When was the last time you stopped and thought before you grabbed a plastic bag at the grocery store or mall? Chances are you know you should use reusable bags, but when you’re in a rush, you push that knowledge aside and just grab a plastic bag or two in the interest of time. Now, this might not be such a big deal or seem like it in the moment – but when everyone in the world has this sort of mindset, suddenly all of our “just this one time” plastic bags turns into a pile of 100 billion plastic bags. Yes, that’s right, every year 100 billion single use plastic bags find their way into landfills.

Unlike organic materials, plastic never disappears, but rather breaks into smaller and smaller pieces over time. It can take hundreds of years for this process to happen, meaning all the plastic that has ever been produced is still in existence, most likely in the form of microplastic.

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For humans, this plastic trash is more of a nuisance than anything as we see it show up as litter on the streets or the seashore. But for marine life, plastic poses a fatal threat. There are currently 700 marine species in danger of extinction due to plastic and considering the fact that we dump 8.8 million tons of plastic trash into the oceans every year, we can only expect this number to increase.

Hearing this stats might be daunting and it could make you want to think twice before reverting to the plastic bag habit, but nothing quite triggers that “wow, I need to change” feeling like a photo…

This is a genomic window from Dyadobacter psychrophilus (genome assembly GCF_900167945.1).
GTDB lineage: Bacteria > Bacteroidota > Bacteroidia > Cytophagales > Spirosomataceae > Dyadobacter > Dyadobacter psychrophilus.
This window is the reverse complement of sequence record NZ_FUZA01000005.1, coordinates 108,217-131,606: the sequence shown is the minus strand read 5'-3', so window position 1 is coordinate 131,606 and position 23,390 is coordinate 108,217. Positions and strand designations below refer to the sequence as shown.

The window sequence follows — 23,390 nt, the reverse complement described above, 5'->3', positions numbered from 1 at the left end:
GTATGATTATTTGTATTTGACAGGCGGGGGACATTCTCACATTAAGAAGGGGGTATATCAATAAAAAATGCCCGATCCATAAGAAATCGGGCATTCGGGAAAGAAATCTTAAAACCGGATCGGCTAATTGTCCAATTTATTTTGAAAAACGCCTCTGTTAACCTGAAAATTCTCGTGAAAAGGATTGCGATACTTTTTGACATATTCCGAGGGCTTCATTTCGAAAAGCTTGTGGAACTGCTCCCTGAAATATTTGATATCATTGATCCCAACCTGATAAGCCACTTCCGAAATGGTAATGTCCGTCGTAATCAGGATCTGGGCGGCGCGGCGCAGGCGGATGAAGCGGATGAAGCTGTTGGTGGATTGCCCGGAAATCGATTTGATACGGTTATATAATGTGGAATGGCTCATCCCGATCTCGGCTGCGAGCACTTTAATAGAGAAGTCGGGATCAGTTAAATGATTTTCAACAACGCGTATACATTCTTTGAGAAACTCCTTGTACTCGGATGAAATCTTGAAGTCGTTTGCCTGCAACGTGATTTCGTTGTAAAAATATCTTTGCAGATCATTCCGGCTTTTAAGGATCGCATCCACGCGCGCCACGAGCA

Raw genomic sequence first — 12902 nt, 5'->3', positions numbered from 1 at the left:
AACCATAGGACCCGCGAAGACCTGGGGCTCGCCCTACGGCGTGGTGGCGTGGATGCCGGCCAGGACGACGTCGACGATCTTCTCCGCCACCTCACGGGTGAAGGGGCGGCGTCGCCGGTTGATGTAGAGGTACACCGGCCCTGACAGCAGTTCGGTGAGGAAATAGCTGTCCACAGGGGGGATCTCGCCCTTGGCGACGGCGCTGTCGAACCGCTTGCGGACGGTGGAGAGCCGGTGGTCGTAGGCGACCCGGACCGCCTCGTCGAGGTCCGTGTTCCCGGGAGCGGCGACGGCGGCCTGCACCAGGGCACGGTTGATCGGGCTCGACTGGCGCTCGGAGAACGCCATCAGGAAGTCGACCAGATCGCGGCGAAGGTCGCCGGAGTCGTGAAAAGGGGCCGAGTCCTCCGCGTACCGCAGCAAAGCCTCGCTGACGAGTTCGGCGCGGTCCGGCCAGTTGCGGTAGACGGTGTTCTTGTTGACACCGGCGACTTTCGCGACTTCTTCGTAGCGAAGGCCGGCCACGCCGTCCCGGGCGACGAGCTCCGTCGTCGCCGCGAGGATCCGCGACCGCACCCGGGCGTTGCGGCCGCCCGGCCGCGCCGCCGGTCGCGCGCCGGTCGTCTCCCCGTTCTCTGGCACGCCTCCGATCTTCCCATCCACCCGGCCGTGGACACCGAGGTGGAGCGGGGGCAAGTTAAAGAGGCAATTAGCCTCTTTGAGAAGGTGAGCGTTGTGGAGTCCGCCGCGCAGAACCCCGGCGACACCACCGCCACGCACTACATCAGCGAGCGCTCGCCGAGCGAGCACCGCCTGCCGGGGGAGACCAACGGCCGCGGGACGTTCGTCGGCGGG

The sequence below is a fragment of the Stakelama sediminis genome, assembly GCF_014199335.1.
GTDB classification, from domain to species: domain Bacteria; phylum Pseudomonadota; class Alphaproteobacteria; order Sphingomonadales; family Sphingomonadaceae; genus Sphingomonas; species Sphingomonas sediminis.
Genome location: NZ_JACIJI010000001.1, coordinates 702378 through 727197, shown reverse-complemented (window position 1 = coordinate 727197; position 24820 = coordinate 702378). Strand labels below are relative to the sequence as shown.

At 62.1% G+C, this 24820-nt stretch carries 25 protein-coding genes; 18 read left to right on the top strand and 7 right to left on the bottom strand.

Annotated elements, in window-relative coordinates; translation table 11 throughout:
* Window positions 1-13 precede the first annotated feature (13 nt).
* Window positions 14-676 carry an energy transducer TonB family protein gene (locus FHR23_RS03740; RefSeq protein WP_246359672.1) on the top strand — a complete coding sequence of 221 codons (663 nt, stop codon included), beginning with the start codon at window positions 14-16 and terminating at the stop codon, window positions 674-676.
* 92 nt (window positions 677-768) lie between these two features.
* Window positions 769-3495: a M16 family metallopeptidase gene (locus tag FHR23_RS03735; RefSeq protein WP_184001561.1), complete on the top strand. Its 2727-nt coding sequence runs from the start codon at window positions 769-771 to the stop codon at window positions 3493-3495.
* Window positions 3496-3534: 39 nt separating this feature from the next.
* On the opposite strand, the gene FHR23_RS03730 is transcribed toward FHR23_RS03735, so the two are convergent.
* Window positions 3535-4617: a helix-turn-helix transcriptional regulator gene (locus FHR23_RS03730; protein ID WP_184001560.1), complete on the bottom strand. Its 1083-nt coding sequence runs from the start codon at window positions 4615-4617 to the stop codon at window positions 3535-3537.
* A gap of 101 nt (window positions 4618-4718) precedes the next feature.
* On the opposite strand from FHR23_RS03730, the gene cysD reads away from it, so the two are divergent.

That’s a struggling sea otter pup under the discarded plastic bag.

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The mama otter featured thankfully managed to free the little one, but if she hadn’t been there, the fate for this baby could have been much different. While he might have gotten lucky, countless others don’t. The fact is, we do not need plastic bags, all it takes is a little bit of forethought to avoid having to take one in the store. With so many animal lives at stake, we can certainly sacrifice a little convenience for the greater good.

“Plastic is ubiquitous in modern society and seemingly unavoidable. But is it worth risking the lives of marine species, the health of the oceans and our own future in the name of convenience? By taking steps to minimize everyday plastics in our lives, we can crush plastic at the source and give marine life a fighting chance,” says Nil Zacharias, Co-Founder and Editor-in-Chief of One Green Planet.

If we all make an effort to identify where we use plastic and actively look for alternatives, we can drastically cut down on the amount of plastic pollution that finds its way into the oceans.

As the leading organization at the forefront of the conscious consumerism movement, One Green Planet believes that reducing everyday plastics from our lives is not about giving up anything or sacrificing convenience, but rather learning to reap the maximum benefit from the items you use every day while having the minimum impact.

Let’s #CrushPlastic! Click the graphic below for more information.

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Image source:  Terry McCormac/SeaOtter.com